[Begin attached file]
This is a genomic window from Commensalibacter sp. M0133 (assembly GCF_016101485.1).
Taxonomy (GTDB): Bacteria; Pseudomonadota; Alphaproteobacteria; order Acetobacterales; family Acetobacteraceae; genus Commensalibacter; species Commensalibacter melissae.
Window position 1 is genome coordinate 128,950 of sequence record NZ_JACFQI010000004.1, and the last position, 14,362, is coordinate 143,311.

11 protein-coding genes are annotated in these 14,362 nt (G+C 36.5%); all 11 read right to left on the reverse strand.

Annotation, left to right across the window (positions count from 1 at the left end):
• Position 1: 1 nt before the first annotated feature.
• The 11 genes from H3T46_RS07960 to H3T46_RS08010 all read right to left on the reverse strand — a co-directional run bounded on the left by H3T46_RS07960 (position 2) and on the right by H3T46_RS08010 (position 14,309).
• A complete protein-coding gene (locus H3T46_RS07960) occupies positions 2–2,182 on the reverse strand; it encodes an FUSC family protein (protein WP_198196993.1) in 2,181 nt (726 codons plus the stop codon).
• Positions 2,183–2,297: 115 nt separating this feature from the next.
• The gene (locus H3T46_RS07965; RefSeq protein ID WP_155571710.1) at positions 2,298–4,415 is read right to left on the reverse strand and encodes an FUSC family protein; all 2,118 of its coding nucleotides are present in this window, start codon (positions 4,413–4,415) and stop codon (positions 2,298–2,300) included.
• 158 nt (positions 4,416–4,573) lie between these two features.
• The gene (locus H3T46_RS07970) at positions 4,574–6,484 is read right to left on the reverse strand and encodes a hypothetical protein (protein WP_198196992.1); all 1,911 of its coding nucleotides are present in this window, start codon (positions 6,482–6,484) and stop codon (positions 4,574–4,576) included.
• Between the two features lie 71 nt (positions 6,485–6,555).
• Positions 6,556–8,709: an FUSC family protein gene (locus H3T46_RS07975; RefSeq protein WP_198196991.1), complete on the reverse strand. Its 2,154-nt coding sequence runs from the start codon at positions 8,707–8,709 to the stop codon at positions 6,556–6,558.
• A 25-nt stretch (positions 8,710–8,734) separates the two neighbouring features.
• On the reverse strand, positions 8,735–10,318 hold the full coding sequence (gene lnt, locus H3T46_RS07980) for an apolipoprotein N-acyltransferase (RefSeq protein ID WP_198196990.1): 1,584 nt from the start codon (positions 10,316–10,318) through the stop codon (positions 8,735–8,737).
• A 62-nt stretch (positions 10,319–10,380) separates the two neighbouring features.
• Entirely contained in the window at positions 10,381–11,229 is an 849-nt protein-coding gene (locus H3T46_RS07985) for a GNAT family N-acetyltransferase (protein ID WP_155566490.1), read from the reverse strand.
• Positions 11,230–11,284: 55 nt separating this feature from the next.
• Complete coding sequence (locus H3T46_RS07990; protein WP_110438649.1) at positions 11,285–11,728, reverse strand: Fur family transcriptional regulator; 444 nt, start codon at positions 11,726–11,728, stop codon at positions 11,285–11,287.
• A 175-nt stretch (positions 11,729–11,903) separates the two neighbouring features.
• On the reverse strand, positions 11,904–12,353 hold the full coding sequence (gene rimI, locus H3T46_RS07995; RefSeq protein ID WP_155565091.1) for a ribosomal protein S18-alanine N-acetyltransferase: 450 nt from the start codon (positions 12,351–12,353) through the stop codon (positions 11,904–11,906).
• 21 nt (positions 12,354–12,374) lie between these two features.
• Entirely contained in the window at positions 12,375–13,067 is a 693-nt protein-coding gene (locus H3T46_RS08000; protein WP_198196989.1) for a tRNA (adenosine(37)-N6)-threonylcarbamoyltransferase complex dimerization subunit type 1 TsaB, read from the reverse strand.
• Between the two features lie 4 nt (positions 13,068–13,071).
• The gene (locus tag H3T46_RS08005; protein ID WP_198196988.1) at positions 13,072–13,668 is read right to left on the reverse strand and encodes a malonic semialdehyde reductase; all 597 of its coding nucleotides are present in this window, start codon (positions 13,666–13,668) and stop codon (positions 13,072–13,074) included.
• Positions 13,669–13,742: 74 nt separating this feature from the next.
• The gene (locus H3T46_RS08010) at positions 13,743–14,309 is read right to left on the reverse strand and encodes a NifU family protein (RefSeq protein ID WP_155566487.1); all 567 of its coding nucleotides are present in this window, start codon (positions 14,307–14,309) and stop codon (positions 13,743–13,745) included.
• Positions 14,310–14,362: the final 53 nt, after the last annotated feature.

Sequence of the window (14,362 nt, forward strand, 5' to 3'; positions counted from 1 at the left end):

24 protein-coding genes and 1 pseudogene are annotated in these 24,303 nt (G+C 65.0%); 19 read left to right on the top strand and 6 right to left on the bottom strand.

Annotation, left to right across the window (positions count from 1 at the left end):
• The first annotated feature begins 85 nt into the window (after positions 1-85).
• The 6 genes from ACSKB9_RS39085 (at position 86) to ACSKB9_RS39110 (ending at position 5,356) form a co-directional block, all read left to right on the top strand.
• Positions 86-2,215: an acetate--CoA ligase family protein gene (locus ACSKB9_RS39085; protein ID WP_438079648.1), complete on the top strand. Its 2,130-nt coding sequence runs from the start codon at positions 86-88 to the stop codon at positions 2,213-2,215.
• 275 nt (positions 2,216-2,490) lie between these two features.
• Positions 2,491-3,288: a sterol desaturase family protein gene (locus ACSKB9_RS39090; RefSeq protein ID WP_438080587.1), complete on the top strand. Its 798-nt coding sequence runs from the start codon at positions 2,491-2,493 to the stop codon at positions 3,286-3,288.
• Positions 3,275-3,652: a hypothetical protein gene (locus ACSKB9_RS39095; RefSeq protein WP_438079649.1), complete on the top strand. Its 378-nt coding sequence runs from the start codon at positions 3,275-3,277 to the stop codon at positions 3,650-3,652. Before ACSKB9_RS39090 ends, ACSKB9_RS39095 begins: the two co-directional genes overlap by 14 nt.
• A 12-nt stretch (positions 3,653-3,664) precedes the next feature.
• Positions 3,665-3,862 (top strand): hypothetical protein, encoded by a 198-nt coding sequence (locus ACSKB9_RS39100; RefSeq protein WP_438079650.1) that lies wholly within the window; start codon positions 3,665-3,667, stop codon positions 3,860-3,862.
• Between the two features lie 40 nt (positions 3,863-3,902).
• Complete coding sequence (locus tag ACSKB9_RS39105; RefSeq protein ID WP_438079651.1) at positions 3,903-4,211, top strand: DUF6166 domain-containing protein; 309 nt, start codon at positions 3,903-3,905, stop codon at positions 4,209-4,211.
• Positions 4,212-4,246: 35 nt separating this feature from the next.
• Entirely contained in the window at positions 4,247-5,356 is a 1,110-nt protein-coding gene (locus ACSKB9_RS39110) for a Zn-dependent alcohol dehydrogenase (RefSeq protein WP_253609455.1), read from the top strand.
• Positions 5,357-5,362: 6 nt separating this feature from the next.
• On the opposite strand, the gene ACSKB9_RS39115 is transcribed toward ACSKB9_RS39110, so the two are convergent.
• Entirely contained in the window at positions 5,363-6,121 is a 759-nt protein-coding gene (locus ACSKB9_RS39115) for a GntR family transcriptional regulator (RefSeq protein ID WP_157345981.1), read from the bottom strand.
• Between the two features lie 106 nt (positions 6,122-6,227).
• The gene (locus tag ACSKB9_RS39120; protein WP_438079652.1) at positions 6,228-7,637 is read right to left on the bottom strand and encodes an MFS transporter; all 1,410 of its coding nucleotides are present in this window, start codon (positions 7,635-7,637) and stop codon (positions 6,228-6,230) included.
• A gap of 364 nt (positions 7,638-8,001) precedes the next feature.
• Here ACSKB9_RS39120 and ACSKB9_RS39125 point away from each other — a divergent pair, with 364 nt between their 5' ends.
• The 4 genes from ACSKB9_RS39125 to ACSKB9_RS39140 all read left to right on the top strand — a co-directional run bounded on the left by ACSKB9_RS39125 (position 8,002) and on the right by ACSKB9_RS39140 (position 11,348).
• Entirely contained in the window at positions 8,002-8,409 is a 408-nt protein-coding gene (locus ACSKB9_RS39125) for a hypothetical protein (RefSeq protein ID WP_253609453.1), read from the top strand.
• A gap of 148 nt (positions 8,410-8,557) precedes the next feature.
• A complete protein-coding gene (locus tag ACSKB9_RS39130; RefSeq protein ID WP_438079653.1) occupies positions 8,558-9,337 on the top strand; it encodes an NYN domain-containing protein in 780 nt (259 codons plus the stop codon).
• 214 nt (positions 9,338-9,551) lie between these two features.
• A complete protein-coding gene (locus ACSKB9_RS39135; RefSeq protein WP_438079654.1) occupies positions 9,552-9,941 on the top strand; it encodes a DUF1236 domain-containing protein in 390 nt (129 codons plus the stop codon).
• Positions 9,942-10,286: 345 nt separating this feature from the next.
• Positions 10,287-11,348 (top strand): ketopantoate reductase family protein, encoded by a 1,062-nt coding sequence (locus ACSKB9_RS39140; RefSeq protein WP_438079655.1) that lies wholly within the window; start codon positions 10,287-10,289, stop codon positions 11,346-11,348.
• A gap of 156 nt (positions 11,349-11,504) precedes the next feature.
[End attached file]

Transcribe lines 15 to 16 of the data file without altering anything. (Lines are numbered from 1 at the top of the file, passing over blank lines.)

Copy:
• A 25-nt stretch (positions 8,710–8,734) separates the two neighbouring features.
• On the reverse strand, positions 8,735–10,318 hold the full coding sequence (gene lnt, locus H3T46_RS07980) for an apolipoprotein N-acyltransferase (RefSeq protein ID WP_198196990.1): 1,584 nt from the start codon (positions 10,316–10,318) through the stop codon (positions 8,735–8,737).